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dc.contributor.authorSheldon, Danielen_US
dc.date.accessioned2010-04-09T20:22:54Z
dc.date.available2015-04-09T06:27:35Z
dc.date.issued2010-04-09T20:22:54Z
dc.identifier.otherbibid: 6890940
dc.identifier.urihttps://hdl.handle.net/1813/14806
dc.description.abstractThe first part of this thesis explores issues surrounding the manipulation of PageRank, a popular link-analysis based reputation system for the web. PageRank is an essential part of web search, but it is also subject to manipulation by selfish web authors. We develop an alternative to PageRank, based on expected hitting time in a random walk, that is provably robust to manipulation by outlinks. We then study the effects of manipulation on the network itself by analyzing the stable outcomes of the PageRank Game, a network-formation model where web pages place outlinks strategically to maximize PageRank. The second part of the thesis explores probabilistic inference algorithms for a family of models called collective hidden Markov models. These generalize hidden Markov models (HMMs) to the situation in which one views partial information about many indistinguishable objects that all behave according to the same Markovian dynamics. Collective HMMs are motivated by an important problem in ecology: inferring bird migration paths from a large database of observations.en_US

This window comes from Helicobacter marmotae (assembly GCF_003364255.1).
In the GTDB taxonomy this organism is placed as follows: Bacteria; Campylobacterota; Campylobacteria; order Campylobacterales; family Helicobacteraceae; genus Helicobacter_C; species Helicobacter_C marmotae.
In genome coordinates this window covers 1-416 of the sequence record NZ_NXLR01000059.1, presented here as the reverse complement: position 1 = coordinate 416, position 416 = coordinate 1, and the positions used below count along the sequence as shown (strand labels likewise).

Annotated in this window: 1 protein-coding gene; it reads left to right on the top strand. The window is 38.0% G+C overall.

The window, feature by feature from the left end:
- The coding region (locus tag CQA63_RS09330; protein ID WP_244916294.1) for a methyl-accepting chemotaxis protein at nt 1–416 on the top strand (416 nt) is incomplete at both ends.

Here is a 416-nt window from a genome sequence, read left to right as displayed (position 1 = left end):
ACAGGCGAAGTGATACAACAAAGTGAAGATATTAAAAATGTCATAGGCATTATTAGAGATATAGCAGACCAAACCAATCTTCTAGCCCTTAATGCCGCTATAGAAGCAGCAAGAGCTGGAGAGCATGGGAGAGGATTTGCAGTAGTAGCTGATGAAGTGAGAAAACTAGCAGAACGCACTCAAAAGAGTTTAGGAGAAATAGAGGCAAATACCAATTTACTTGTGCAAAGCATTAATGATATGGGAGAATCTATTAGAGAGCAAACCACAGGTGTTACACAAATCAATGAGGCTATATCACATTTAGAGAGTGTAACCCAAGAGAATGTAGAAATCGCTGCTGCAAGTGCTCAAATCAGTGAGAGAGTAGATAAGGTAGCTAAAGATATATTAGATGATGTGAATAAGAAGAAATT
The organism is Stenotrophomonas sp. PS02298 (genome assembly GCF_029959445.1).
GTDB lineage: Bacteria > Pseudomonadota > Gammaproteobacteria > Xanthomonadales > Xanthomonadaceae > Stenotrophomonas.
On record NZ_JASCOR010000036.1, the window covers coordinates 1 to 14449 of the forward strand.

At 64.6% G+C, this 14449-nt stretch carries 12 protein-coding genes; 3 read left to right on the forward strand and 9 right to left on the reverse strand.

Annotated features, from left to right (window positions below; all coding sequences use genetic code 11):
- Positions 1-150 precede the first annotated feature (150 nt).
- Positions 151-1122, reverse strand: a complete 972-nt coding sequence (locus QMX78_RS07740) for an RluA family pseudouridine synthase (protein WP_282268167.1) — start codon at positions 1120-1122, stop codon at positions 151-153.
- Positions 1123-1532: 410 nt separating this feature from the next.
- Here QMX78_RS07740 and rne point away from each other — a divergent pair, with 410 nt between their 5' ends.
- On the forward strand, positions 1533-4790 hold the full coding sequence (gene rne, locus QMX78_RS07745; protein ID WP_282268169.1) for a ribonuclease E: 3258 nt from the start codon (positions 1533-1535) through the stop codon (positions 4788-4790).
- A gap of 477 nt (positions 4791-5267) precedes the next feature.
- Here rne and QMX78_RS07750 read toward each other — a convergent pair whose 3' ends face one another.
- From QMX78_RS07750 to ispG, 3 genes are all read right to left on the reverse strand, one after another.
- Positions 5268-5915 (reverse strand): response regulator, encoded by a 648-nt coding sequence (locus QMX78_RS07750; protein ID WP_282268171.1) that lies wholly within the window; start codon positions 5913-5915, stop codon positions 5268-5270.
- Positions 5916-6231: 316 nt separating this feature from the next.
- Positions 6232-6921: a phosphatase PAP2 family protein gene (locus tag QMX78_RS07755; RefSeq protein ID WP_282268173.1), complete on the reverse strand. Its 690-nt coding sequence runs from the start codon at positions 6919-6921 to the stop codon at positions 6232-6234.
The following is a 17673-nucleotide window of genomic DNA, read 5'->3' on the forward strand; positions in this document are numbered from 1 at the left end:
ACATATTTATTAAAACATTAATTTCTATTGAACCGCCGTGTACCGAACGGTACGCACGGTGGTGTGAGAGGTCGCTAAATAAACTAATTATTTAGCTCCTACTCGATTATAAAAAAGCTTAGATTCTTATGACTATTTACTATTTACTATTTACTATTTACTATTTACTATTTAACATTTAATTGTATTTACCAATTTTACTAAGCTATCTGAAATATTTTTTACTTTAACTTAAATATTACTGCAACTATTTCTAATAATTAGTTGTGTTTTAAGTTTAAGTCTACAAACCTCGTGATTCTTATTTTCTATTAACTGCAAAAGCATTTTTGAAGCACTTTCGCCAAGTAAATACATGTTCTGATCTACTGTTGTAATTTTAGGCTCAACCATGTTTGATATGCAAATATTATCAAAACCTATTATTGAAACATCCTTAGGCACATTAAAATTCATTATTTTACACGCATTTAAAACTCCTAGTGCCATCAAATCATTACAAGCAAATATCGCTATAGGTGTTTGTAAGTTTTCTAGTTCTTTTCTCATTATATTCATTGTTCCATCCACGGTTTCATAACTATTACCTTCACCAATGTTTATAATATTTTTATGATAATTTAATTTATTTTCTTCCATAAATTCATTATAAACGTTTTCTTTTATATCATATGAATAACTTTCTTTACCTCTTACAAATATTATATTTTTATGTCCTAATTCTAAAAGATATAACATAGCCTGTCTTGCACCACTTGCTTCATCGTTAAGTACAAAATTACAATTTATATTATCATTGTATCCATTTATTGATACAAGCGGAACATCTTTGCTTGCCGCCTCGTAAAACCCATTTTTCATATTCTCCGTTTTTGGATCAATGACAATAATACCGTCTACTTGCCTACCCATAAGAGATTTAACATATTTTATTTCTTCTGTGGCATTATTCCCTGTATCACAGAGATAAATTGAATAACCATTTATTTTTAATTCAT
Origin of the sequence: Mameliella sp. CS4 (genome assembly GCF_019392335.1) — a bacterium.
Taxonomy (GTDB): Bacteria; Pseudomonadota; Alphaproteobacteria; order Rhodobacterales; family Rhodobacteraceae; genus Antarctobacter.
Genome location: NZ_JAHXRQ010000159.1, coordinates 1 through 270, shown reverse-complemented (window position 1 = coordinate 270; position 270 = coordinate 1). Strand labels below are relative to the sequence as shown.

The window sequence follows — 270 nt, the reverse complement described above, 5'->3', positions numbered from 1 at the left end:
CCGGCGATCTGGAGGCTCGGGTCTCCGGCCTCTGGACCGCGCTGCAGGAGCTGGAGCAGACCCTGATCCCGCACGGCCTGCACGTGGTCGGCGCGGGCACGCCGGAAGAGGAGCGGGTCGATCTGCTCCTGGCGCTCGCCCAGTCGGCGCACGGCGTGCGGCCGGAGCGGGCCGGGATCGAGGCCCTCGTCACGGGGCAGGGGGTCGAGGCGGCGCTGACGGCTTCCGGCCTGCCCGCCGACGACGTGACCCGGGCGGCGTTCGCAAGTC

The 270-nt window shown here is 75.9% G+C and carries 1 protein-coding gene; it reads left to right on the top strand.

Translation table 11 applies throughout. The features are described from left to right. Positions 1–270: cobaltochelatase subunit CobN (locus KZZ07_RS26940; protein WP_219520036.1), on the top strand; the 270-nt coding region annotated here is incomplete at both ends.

dc.language.isoen_USen_US
dc.titleManipulation Of Pagerank And Collective Hidden Markov Modelsen_US
dc.typedissertation or thesisen_US


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